3. What is the simulated most-likely-scenario of novel coronavirus progression in India; what does this India-specific simulation tell us about the national containment efficiency and eventual numbers of affected individuals?

Over and beyond the intrinsic growth rates and reproduction numbers, the efficiency of the national lockdown and human behaviour controls the growth rate of this pandemic. Based on model fits to the observed growth of the pandemic, our simulation indicates that an increasingly efficient containment (which is implemented via a declining step function across different phases of the Indian lockdown) is able to reasonably match the early available observations. This best-case scenario simulation (black curve) forecast performed by us in late April indicated a peak active infection of about 60,000 around 17 May. Clearly, it appears that the current observation (blue-dashed curve with current number indicated by a dot) has surpassed that indicating a more inefficient containment than assumed. We perform multiple simulations with increasing inefficiency in lock down (i.e., equivalent to more relaxations in the containment) to assess possible future progression of the pandemic. We find that with increasing relaxations in the containment, the simulated active infections rise more rapidly, as expected. The current active infection growth curve is progressing at a rate suggestive of a relaxation in the containment to 30%-40% level (i.e., working at a 70%-60% efficiency).

4. What are the key observational quantities that might help us monitor the current situation of COVID19 progression?

The ratio of the number of new cases on a day to the total number of cases on that day also known as the growth rate, helps us monitor the rise/decay of the pandemic. This is plotted on the left panel above. It can be seen that all three growth rates are stabilizing after the lockdown. Additionally, we plot the Reproduction number versus time in the right panel above. Reproduction number(R) is the number of people infected by a single infected person. The Reproduction number below 1 is desirable to slow the spread of the virus. These observed quantities are helpful in monitoring the progression of the pandemic and the effect of different lockdown policies. As the reporting of confirmed cases after testing is one of the fundamental quantities to understand the progression of the pandemic, we have used 100*daily confirmed/dailytested in order to calculate the observed test positivity percentage for India. This is shown in the plot below. The assumption in this plot is that the results become immediately available on a daily basis following tests, which may not be true. However, the long term trends would not be affected by the validity of this assumption.

5. Would it have been better if India imposed a complete national lockdown even earlier in February 2020?

Our model simulations with a lockdown imposed on 26 February 2020, that is a month earlier compared to the actual date of imposition of the Indian lockdown (25 March). This indicates that implementation of an early and strict containment is necessary to control the growth rate of the pandemic. This is because the initial numbers of exposed and infected individuals were lower, and an early imposition of the containment would have contained the disease much more effectively and quickly. However, one must add the caveat that this would still have left a large number of susceptible individuals in the population and only an extended containment until mid-May - even if imposed earlier - would still have been necessary.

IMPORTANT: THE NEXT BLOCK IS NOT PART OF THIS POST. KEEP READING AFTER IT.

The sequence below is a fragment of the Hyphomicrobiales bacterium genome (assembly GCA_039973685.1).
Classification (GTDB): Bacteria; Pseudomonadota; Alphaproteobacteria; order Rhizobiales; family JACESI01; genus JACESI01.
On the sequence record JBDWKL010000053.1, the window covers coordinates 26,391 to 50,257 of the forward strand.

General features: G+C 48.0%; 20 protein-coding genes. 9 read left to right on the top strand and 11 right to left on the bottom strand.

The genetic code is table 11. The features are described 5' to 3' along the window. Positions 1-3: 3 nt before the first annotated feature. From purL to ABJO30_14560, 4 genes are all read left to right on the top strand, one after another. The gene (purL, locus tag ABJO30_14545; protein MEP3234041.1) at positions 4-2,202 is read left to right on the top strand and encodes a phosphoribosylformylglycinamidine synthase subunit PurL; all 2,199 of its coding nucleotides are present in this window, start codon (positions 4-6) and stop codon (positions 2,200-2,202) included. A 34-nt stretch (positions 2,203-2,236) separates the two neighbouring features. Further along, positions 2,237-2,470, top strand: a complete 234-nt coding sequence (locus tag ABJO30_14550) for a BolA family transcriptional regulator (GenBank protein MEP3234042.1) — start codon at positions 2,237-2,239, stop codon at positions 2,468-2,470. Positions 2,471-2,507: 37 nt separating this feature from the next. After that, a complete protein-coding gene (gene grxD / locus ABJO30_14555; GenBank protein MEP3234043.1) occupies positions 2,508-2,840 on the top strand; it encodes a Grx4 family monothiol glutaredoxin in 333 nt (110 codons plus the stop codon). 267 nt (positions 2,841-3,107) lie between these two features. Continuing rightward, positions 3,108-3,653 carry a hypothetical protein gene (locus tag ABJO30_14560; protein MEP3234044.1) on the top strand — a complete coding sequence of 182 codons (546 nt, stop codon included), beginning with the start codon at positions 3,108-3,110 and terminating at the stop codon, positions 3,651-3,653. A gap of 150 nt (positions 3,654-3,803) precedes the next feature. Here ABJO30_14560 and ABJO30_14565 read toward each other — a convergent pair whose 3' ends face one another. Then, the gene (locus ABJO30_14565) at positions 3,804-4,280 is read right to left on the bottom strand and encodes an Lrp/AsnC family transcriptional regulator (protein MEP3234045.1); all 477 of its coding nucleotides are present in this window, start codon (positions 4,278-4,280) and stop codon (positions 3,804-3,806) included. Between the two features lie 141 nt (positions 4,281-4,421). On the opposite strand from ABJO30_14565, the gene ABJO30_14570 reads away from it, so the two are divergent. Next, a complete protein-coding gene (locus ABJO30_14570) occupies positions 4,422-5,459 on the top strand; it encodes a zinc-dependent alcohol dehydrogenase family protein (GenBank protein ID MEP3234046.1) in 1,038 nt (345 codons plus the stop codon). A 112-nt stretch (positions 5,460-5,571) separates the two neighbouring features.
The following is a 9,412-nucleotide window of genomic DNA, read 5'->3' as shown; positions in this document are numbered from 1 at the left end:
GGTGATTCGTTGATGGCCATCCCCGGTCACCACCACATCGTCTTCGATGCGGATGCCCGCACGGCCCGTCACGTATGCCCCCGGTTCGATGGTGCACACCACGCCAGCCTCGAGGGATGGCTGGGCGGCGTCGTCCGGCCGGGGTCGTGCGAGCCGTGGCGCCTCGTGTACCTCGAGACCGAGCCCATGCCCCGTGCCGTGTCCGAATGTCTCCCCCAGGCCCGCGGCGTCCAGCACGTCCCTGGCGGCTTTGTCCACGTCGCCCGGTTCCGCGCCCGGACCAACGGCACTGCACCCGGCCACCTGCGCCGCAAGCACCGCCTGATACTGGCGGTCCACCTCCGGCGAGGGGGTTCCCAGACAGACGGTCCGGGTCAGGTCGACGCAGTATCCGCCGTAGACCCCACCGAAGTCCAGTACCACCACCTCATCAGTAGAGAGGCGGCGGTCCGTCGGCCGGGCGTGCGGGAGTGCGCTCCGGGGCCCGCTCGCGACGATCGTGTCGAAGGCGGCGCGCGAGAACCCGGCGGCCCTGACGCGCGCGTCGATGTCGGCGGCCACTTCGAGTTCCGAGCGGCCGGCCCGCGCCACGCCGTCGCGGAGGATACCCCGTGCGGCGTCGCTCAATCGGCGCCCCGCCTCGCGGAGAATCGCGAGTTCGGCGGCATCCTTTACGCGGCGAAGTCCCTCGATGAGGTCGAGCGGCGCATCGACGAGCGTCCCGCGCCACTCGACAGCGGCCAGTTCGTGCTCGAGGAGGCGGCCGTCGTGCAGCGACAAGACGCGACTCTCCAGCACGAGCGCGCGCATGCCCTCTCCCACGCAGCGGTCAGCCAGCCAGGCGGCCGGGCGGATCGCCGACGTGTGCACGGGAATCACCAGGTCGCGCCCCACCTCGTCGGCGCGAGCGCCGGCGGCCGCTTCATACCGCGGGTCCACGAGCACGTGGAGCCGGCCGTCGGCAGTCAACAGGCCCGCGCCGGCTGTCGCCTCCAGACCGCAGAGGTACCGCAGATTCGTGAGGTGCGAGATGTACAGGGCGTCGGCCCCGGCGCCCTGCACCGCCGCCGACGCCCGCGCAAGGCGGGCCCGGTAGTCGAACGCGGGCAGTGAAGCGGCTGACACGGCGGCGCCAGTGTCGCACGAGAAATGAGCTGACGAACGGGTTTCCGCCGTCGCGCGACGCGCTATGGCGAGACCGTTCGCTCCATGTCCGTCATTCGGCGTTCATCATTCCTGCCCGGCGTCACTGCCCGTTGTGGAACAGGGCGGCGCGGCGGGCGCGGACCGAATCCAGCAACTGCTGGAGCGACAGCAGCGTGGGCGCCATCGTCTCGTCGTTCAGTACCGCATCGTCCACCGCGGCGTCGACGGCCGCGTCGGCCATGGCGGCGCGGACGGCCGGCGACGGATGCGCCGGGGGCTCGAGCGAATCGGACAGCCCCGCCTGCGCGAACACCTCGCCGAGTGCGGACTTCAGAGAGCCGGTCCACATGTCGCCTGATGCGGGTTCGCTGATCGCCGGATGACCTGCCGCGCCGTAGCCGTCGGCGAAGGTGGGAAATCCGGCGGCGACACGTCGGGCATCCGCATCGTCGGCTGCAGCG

6. What is the best strategy for continuing a national lockdown or isolated regional lockdowns in various parts of India?

We are currently performing research with our epidemiological model - optimized for India - to figure out a desirable containment strategy that can inform public policy. While we are exploring various strategies through predictive modeling, our early experience is that there is no one magic solution. This also indicates the difficulties that confront public policy makers at central and state levels who must rely on such scientific inputs. As and when we are able to identify some plausible strategic interventions, we shall make them available to the nation.


The team involved in this work consists of faculty, graduate and undergraduate students at the Center of Excellence in Space Sciences India (CESSI) and the Department of Physical Sciences at IISER Kolkata.

Modelling: Shaonwita Pal, Soumyaranjan Dash and Dibyendu Nandi
Data Analytics: Agnibha Banerjee, Vishal Singh, Dibyendu Nandi, Rajesh Nayak and Ayan Banerjee.
Webpage: Soumyaranjan Dash, Agnibha Banerjee and Prosenjit Lahiri


Prof. Dibyendu Nandi
dnandi at iiserkol dot ac dot in


CESSI is funded by the Ministry of Human Resource Development, Government of India under the Frontier Areas of Science and Technology (FAST) Scheme. The research and analysis documented herein utilized the CESSI computational facilities. Soumyaranjan Dash is funded by the INSPIRE program of the Department of Science and Technology, Government of India. Shaonwita Pal is funded by the University Grants Commission, Government of India. Agnibha Banerjee and Vishal Singh are funded by KIshore Vaigyanik Protsahan Yojana of the Department of Science and Technology, Government of India.